A non-profit organization called Voltage Park has acquired 24,000 Nvidia H100 chips for $500 million, reports Reuters.

Nvidia H100 tensor core GPU
– Nvidia

An AI cloud computing organization, Voltage Park is funded by billionaire Jed McCaleb and plans to lease computing capacity for artificial intelligence projects.

According to CEO Eric Park, the non-profit will offer long and short-term low-cost AI computing services. "It's our belief that basically the current ecosystem for machine learning is broken."

"Not enough people understand how much the compute shortage is affecting AI innovators," said Park. "ML teams and AI founders have to wait months or pay exorbitant sums to access the latest hardware to their models. We hope to redress this imbalance and accelerate cutting-edge work in AI."

Voltage Park offers GPUs for as little as $1.89 an hour per GPU (though does not share details about the type of commitment needed for that price point). On-demand customers can lease between one and eight GPUs, while those looking to lease up to 248 GPUs need a short-term lease, and numbers up to 4,088 would need a year-long lease.

Compared to Amazon Web Services' (AWS) on-demand offering through its P5 nodes which have eight H100s, the price is fractional. AWS charges $98.32 an hour for that offering, compared with the $15.12 that Voltage Park would, based on this pricing system, offer.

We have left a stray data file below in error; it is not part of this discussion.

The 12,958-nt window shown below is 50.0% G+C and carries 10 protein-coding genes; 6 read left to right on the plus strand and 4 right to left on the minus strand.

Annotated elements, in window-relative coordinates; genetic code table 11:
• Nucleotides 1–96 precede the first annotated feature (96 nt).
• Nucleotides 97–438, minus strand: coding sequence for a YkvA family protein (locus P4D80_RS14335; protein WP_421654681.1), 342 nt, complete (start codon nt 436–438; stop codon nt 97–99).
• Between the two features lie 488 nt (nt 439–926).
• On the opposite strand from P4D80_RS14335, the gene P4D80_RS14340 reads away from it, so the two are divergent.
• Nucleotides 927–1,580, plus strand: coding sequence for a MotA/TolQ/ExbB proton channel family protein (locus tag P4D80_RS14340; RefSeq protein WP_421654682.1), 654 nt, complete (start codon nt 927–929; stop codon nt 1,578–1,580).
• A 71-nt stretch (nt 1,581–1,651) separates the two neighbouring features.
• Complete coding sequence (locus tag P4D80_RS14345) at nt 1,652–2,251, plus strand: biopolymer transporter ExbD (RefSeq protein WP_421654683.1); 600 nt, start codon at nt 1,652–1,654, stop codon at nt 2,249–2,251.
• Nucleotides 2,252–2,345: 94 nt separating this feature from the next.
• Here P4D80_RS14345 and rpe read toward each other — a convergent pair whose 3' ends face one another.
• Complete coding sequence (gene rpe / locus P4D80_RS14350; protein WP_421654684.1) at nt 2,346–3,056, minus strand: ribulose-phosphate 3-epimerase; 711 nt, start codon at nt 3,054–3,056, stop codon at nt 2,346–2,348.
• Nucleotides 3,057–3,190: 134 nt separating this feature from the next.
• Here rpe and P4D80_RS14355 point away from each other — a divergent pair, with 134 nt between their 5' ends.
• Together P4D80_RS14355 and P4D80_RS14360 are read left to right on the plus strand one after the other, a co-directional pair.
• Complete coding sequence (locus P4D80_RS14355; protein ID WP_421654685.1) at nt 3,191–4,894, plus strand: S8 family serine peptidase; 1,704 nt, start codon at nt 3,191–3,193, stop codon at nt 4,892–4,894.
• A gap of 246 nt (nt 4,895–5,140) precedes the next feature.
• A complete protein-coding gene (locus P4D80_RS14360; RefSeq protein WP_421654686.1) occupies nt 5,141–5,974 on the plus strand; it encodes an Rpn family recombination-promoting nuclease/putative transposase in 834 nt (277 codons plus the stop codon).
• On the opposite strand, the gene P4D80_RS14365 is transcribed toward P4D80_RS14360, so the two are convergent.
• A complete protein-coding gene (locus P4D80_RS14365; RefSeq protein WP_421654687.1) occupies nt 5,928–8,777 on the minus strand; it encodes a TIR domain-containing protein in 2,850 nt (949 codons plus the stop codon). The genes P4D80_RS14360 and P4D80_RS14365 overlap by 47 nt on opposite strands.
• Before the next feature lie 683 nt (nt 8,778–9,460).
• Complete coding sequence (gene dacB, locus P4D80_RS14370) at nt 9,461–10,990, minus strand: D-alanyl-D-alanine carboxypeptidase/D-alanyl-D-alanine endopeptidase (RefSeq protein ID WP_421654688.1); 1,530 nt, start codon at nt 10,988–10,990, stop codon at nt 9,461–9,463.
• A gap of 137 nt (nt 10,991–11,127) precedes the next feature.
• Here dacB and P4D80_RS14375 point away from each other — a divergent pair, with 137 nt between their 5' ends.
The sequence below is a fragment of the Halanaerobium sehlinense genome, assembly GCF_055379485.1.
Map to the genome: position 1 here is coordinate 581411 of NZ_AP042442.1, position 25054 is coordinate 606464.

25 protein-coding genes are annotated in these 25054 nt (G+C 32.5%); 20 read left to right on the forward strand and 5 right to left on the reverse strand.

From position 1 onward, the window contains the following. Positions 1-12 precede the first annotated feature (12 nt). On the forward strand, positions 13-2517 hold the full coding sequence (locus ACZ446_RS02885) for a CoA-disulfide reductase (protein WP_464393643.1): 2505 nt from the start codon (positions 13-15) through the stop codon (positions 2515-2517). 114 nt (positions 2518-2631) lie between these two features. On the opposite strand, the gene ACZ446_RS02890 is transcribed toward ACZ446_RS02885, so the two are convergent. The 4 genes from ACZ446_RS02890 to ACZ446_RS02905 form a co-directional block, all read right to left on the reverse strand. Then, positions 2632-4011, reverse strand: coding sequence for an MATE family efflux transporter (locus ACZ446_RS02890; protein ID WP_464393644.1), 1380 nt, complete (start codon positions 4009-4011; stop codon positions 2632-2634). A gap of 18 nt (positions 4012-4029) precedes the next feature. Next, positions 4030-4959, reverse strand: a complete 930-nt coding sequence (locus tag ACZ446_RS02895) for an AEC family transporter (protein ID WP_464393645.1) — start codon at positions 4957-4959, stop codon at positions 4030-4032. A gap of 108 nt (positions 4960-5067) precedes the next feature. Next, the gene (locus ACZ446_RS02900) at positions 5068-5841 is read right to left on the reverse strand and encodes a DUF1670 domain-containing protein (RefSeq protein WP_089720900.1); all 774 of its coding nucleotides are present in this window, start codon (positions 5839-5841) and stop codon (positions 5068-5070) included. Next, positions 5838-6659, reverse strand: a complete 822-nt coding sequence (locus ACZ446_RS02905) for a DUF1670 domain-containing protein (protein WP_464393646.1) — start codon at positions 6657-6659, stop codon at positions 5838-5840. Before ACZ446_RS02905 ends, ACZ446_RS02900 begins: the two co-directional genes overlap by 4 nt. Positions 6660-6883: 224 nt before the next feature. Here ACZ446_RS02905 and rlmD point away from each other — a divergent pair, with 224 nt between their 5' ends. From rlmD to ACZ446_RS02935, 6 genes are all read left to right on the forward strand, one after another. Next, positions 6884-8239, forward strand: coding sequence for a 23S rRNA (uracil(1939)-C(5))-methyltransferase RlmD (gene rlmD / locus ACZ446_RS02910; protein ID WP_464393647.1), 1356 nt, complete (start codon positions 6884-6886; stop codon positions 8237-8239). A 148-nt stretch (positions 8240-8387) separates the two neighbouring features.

The company will host AI clusters in Texas, Virginia, and Washington. Some of the Nvidia chips are already available, while it expects to fully deploy by February 2024.

Jed McCaleb, the financier of the project, built his billions through the founding of three cryptocurrency companies: Mt. Gox, Ripple, and Stellar. Ripple's cryptocurrency was called XRP, and the founders received 20 billion XRP which was worth $80bn at its peak.

Any profit from Voltage Park goes directly to its parent organization, the non-profit Navigation Fund. McCaleb is not directly involved with the operation of either organization.

The company's website links to FLOP Auction, a site that offers 'access to 23,000 Nvidia H100s' operated by Voltage Park via an auction process rather than traditional sales contracts.

FLOP Auction says its compute clusters are deployed across data centers in Washington, Texas, Virginia, and Utah, and has 30MW of power under contract.